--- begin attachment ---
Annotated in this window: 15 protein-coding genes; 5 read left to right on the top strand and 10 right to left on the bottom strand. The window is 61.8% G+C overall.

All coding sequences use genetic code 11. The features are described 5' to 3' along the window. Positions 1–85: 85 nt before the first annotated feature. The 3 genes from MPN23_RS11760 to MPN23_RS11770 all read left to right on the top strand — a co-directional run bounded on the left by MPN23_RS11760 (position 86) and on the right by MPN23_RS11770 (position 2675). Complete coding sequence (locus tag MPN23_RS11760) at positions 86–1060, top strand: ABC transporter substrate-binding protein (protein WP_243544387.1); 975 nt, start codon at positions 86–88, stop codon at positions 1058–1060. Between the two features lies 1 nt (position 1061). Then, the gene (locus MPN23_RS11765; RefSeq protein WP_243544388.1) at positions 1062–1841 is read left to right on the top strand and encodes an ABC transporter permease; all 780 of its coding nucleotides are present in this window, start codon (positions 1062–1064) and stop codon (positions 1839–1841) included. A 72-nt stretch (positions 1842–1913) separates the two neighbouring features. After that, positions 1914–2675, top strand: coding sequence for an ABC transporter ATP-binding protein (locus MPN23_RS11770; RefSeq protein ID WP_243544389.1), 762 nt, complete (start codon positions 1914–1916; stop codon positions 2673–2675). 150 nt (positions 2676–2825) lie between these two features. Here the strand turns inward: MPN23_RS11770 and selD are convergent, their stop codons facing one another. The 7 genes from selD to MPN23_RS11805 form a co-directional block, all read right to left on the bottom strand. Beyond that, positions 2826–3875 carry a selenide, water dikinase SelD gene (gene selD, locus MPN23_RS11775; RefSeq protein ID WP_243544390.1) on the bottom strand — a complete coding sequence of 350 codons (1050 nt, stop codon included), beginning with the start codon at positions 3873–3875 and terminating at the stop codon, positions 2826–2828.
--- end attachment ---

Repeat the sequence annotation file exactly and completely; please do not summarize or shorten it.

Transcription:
Annotated in this window: 15 protein-coding genes; 5 read left to right on the top strand and 10 right to left on the bottom strand. The window is 61.8% G+C overall.

All coding sequences use genetic code 11. The features are described 5' to 3' along the window. Positions 1–85: 85 nt before the first annotated feature. The 3 genes from MPN23_RS11760 to MPN23_RS11770 all read left to right on the top strand — a co-directional run bounded on the left by MPN23_RS11760 (position 86) and on the right by MPN23_RS11770 (position 2675). Complete coding sequence (locus tag MPN23_RS11760) at positions 86–1060, top strand: ABC transporter substrate-binding protein (protein WP_243544387.1); 975 nt, start codon at positions 86–88, stop codon at positions 1058–1060. Between the two features lies 1 nt (position 1061). Then, the gene (locus MPN23_RS11765; RefSeq protein WP_243544388.1) at positions 1062–1841 is read left to right on the top strand and encodes an ABC transporter permease; all 780 of its coding nucleotides are present in this window, start codon (positions 1062–1064) and stop codon (positions 1839–1841) included. A 72-nt stretch (positions 1842–1913) separates the two neighbouring features. After that, positions 1914–2675, top strand: coding sequence for an ABC transporter ATP-binding protein (locus MPN23_RS11770; RefSeq protein ID WP_243544389.1), 762 nt, complete (start codon positions 1914–1916; stop codon positions 2673–2675). 150 nt (positions 2676–2825) lie between these two features. Here the strand turns inward: MPN23_RS11770 and selD are convergent, their stop codons facing one another. The 7 genes from selD to MPN23_RS11805 form a co-directional block, all read right to left on the bottom strand. Beyond that, positions 2826–3875 carry a selenide, water dikinase SelD gene (gene selD, locus MPN23_RS11775; RefSeq protein ID WP_243544390.1) on the bottom strand — a complete coding sequence of 350 codons (1050 nt, stop codon included), beginning with the start codon at positions 3873–3875 and terminating at the stop codon, positions 2826–2828.